The UUP, TLT and GLD’s pin action continues to support the notion that the economy is improving though they are all nearing support/resistance levels which if successfully challenged would indicate otherwise. 

                Friday in the charts.

Fundamental-A Dividend Growth Investment Strategy

The DJIA and the S&P are well above ‘Fair Value’ (as calculated by our Valuation Model).  At the moment, the important factors bearing on Fair Value (corporate profitability and the rate at which it is discounted) are:

(1)   the extent to which the economy is growing.  The economy continues to struggle forward against multiple headwinds, though I continue to believe that is not falling into a recession.  As long as the US economy grows at a subpar rate but avoids a recession, this factor will be a neutral  for the Market.

(2)   the [lack of] success of current trade negotiations.  At this moment, who knows.  I do think the odds slightly favor the Phase One agreement if the assumptions are that [a] it only includes some kind of modestly beneficial economic trade off {ag purchases versus lower tariff} and [b] it will not occur until the outcome of the 2020 elections is clearer.  That said, any deal at any time will likely be a short term positive for the Market.

But as I have repeated ad nauseum, I don’t believe an agreement will be reached that adequately addresses the issues of Chinese industrial policy and IP theft---which are why there is trade war in the first place. And that will continue to overhang the Market.

(3)   the resumption of QE by the global central banks.  This week, Powell reiterated the narrative from the last FOMC meeting and the Fed backed it up a day later, releasing its Q4 Not QE liquidity injections which continue at a high level.

My bottom line remains the same.  The Fed’s monetary policy has been a negative for the economy and will continue to be as long as it is focused on keeping the Markets happy versus following its dual mandates.  However, because it is Market friendly, stocks should continue to do well until the Fed either reverses its policy or investors figure out just how punitive that policy has been for the economy.

(4)   impeachment. as I noted above, the more vicious this battle,  the more likely it is to have a negative effect on stock prices.

(5)   current valuations. I believe that Averages are grossly overvalued [as determined by my Valuation Model].

Currently, the economy [whether US or global] offers little reason to assume that the secular dividend growth rate will move higher in the future. On the other hand, third quarter earnings season surprised to the upside and that lessens the uncertainty of any cyclical fall corporate profits [dividends].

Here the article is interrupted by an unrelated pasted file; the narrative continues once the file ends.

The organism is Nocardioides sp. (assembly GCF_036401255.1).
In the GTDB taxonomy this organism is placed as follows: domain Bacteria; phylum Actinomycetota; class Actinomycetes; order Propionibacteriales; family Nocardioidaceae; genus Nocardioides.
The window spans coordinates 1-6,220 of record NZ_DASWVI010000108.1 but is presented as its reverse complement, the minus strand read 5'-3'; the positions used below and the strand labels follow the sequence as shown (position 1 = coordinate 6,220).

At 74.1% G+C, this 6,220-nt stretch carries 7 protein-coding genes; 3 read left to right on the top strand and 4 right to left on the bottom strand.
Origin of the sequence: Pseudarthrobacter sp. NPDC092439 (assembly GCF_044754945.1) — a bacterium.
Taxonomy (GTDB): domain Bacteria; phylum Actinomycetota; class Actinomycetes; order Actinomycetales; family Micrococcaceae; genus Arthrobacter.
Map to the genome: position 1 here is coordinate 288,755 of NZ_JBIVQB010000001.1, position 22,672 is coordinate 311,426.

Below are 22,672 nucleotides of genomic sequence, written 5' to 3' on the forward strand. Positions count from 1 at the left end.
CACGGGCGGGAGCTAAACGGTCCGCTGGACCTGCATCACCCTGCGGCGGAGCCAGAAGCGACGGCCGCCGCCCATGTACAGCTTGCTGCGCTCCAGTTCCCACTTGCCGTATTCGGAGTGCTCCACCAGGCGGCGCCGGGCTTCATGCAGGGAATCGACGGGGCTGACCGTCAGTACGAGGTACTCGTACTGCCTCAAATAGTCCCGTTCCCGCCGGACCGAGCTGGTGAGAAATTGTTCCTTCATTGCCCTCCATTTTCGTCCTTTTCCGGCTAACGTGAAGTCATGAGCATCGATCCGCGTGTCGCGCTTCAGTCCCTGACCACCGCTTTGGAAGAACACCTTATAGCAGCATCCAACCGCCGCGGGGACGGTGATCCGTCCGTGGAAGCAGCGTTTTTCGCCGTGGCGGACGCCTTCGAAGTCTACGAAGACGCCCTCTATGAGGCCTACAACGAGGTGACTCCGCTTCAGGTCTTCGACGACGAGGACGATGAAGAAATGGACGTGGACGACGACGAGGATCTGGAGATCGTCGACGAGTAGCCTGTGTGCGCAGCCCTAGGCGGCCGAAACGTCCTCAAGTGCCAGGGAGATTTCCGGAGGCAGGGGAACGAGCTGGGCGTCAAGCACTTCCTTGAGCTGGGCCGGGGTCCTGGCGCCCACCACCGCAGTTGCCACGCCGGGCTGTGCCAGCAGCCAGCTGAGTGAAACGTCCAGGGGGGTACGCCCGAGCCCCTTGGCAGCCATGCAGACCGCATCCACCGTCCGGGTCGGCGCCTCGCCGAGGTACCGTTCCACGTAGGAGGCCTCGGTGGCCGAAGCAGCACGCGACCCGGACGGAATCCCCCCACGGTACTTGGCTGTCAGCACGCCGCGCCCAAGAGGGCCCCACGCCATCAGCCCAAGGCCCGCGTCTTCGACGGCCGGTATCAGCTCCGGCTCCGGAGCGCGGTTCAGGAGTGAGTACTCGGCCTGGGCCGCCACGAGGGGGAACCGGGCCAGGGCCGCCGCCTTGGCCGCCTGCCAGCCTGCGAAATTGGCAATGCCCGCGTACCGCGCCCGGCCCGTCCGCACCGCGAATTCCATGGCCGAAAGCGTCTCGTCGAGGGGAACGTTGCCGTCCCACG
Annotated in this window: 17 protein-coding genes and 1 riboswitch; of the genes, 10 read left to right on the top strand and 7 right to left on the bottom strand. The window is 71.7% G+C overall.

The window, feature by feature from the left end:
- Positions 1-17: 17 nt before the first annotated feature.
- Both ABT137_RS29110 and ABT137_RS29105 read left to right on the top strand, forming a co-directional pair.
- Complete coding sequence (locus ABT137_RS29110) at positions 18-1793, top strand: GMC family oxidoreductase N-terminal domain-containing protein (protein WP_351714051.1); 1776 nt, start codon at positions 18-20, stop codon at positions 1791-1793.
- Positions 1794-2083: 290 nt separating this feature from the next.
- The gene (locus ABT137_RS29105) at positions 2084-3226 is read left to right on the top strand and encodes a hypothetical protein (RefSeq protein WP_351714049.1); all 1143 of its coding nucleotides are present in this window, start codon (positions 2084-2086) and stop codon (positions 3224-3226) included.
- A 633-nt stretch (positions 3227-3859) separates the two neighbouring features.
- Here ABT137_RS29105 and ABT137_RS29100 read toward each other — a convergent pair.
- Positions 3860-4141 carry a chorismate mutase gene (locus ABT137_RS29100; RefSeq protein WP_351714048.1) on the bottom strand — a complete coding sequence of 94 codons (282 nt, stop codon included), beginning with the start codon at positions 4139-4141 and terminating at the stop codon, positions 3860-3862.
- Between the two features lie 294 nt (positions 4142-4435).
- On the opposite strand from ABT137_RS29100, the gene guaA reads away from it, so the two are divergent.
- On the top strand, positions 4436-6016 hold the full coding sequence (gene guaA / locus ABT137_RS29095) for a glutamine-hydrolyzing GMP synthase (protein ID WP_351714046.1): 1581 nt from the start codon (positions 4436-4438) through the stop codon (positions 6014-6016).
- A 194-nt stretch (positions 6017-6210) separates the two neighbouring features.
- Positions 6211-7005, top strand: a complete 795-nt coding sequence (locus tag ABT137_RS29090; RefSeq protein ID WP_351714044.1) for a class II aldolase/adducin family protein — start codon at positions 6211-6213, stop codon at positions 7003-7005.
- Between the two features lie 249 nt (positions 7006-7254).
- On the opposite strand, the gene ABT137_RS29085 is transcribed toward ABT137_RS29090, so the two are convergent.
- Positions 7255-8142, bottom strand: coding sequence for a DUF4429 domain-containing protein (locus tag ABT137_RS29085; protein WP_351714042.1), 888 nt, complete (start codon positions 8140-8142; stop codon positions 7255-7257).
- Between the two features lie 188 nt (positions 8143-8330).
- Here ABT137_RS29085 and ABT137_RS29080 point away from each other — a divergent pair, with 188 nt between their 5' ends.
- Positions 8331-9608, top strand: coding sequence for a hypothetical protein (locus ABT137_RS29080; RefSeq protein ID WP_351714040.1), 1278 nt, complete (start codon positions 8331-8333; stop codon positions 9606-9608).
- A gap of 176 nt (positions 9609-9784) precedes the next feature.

Of course, as usual, I have to conclude that NotQE makes all other factors irrelevant as long as investors believe the central banks have their back; and right now, the Fed is delivering a dove’s wet dream.  While I still believe that the monetary policies of the last decade have stymied not aided economic growth, that they have created valuation bubbles through the mispricing and misallocation of assets and that they have led to a pronounced inequality in the distribution of wealth, I clearly have been in the minority.  Nonetheless, I also believe that when investors ultimately awake to the damage the monetary regime of the last decade has done, the unwinding of these effects will not end well for them. 

As prices continue to rise, I will be primarily focused on those stocks that trade into their Sell Half Range and act accordingly. Despite the Averages being near all-time highs, there are certain segments of the economy/Market that have been punished severely (e.g. health care) with the stocks of the companies serving those industries down 30-70%.  I am compiling a list of potential Buy candidates that can be bought on any correction in the Market; even a minor one.  As you know, I recently added AbbVie to the Dividend Growth and High Yield Buy Lists and Kroger to the Dividend Growth Buy List.

Bottom line: fiscal policy is negatively impacting the E in P/E.  On the other hand, a new regulatory environment is a plus.  Any improvement in our trade regime with China should have a positive impact on secular growth and, hence, equity valuations---if it occurs.  More important, a global central bank ‘put’ has returned and, if history is any guide, it should be a plus for stock prices. 

            As a reminder, my Portfolio’s cash position didn’t reach its current level as a result of the Valuation Models estimate of Fair Value for the Averages.  Rather I apply it to each stock in my Portfolio and when a stock reaches its Sell Half Range (overvalued), I reduce the size of that holding.  That forces me to recognize a portion of the profit of a successful investment and, just as important, build a reserve to buy stocks cheaply when the inevitable decline occurs.